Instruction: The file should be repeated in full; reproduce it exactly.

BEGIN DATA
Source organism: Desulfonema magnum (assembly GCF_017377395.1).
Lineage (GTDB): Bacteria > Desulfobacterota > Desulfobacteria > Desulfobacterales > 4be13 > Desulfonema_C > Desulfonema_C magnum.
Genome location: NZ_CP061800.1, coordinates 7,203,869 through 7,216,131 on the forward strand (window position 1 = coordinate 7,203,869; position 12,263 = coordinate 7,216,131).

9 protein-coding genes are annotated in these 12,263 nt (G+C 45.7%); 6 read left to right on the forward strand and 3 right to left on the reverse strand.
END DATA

Source organism: Desulfonema magnum (assembly GCF_017377395.1).
Lineage (GTDB): Bacteria > Desulfobacterota > Desulfobacteria > Desulfobacterales > 4be13 > Desulfonema_C > Desulfonema_C magnum.
Genome location: NZ_CP061800.1, coordinates 7,203,869 through 7,216,131 on the forward strand (window position 1 = coordinate 7,203,869; position 12,263 = coordinate 7,216,131).

9 protein-coding genes are annotated in these 12,263 nt (G+C 45.7%); 6 read left to right on the forward strand and 3 right to left on the reverse strand.